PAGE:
- - Thursday, April 21, 2022

Inflation just hit 8.5%, the highest in four decades. A few months ago, we had one of the strongest economies and one of the best international situations in history. What went wrong?

The nastiest trick ever played on American voters was the successful 2020 campaign for president by the Democrats and President Biden. He was hidden in his Delaware basement and was described as a moderate who would pursue a unifying agenda and would be a model of civility. His access to the media was limited, so there was little chance that the real radical policies contemplated by the Democrats could be discovered. And, of course, the media showed little in the way of curiosity.

On inauguration day, Mr. Biden’s speech was the essence of unity and decorum. Then he went to the White House and signed executive orders that radicalized the nation. In the days that followed, his proposals to Congress were so blatantly leftist that even the Democratic Party majority on Capitol Hill could not swallow them. The coronavirus was weaponized to allow the president to act without congressional approval.

The result of these early activities was choking down oil and gas production, leading to a loss of energy independence, a spending spree that led to massive inflation, an economy in free fall from COVID-19 mandates, a justice system more interested in prosecuting parents of school children than prosecuting violet criminals in our cities and a flood of illegals across our southern border.

Think of where we were before that first year of the Biden administration. Inflation was at 2%. The economy was growing, and jobs were plentiful. We were able to export energy rather than depend on supplies from autocratic and dangerous countries. Our energy independence gave us affordable food and gas supplies. We were wrestling with the COVID-19 crisis, but the president had ordered warp-speed development of vaccines which were becoming widely available. A wall was under construction on our southern border, and immigration had been largely regularized.

Other than the virus, most Americans were quite comfortable with the state of the nation.

However, many Americans were uncomfortable with the daily deluge of tweets coming from the Trump White House that led to constant political warfare. As a candidate, former President Donald Trump had used tweets effectively to dominate the news cycles and keep his opponents answering him rather than pursuing their own agendas. He continued the practice in the White House. While the Trump support base loved his fighting spirit exemplified by the tweets, and they turned out in huge numbers for his rallies, the hostile national atmosphere created was seen by others as divisive and unpresidential.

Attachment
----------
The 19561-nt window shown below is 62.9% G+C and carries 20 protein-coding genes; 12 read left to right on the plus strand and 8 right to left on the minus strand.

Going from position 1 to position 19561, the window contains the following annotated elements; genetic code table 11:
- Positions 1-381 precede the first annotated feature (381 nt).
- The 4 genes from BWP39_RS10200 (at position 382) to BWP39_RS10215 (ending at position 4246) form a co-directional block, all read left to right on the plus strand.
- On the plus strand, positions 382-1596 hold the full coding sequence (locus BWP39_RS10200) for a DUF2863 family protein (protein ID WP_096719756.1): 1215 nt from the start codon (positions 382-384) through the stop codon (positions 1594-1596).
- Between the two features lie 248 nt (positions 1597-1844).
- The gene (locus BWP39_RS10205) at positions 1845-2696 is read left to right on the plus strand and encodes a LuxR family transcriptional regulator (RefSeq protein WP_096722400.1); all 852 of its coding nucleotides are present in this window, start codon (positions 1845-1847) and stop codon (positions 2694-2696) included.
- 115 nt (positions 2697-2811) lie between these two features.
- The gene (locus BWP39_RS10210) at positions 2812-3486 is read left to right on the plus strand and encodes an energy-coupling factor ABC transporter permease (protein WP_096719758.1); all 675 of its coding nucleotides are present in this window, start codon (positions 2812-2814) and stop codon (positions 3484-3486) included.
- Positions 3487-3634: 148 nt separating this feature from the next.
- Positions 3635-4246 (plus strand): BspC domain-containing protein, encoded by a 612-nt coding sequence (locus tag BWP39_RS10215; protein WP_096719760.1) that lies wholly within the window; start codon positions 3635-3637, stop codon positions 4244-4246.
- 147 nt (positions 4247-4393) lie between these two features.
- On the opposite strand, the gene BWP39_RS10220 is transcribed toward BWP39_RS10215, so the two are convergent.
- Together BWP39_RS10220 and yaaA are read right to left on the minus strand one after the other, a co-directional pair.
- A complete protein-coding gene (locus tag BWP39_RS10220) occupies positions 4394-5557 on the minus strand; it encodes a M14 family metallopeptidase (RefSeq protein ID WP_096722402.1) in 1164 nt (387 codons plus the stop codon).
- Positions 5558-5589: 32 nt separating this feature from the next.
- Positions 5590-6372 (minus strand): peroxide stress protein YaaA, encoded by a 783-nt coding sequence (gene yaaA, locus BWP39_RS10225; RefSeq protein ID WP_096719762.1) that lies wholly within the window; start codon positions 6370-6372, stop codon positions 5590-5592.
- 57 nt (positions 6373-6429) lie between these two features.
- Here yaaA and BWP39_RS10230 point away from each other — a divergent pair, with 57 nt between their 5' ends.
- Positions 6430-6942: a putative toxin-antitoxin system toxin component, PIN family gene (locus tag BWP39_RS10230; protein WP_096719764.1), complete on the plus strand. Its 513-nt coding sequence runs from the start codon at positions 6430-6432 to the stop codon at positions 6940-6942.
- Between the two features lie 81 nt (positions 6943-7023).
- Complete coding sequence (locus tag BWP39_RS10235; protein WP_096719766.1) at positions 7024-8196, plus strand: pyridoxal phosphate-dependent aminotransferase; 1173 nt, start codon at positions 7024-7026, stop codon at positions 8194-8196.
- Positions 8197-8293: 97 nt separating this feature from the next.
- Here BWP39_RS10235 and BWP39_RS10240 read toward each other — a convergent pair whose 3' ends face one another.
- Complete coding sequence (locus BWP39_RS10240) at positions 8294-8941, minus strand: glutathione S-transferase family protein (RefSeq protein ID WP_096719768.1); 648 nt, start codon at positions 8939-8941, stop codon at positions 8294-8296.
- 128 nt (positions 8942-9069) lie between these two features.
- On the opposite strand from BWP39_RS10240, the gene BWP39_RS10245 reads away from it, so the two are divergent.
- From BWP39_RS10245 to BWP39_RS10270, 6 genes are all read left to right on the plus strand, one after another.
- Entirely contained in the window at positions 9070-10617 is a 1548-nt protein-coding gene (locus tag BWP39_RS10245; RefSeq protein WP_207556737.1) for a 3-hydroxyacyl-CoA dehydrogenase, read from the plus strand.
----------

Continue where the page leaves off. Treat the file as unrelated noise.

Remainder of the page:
From the outset of the Trump presidency, the left hated him and considered him an interloper. Their plan had been for Hillary Clinton to be a third term of the Obama administration and make permanent the policies put in place by former President Barack Obama. The Clinton loss was a total shock. The left and their media allies had helped promote Mr. Trump in the primary season thinking he would be the easiest for Mrs. Clinton to beat. Morning Joe had Trump on-air almost every day, mostly by telephone, interviewing him about his latest tweet.

But instead of a patsy, the left got a populist champion. Then they got a president who not only set about going in a new direction but confronted them at every turn. They concluded that they had to destroy Mr. Trump and they used their political resources in Congress and friends in government agencies to pursue lies and misrepresentations they created.

Mr. Trump fought back. He used Twitter to great effect, as he had done in his campaign. Because the president himself was tweeting an opinion nearly every morning, it garnered headlines that dominated most news cycles.

But for many Americans, the confrontation was upsetting. I don’t know how many times I had someone say to me, “I like the president’s policies, but I can’t stand his tweets.”

By 2020, large numbers of people had convinced themselves that Mr. Biden would keep the nation going in the same direction but without the daily confrontation. They were wrong. They got tricked. The whole country is now suffering from ineffective leadership, taking us down policy paths we never intended to traverse. We are faced not only with inflation but with bad actors in the world who are now willing to challenge the United States and its allies in all sorts of perverse ways.

Trick or tweet? The tweets look a lot more acceptable now. 

• Robert Smith Walker is a former American politician who represented Pennsylvania in the United States House of Representatives as a Republican from 1977 until his retirement in 1997.

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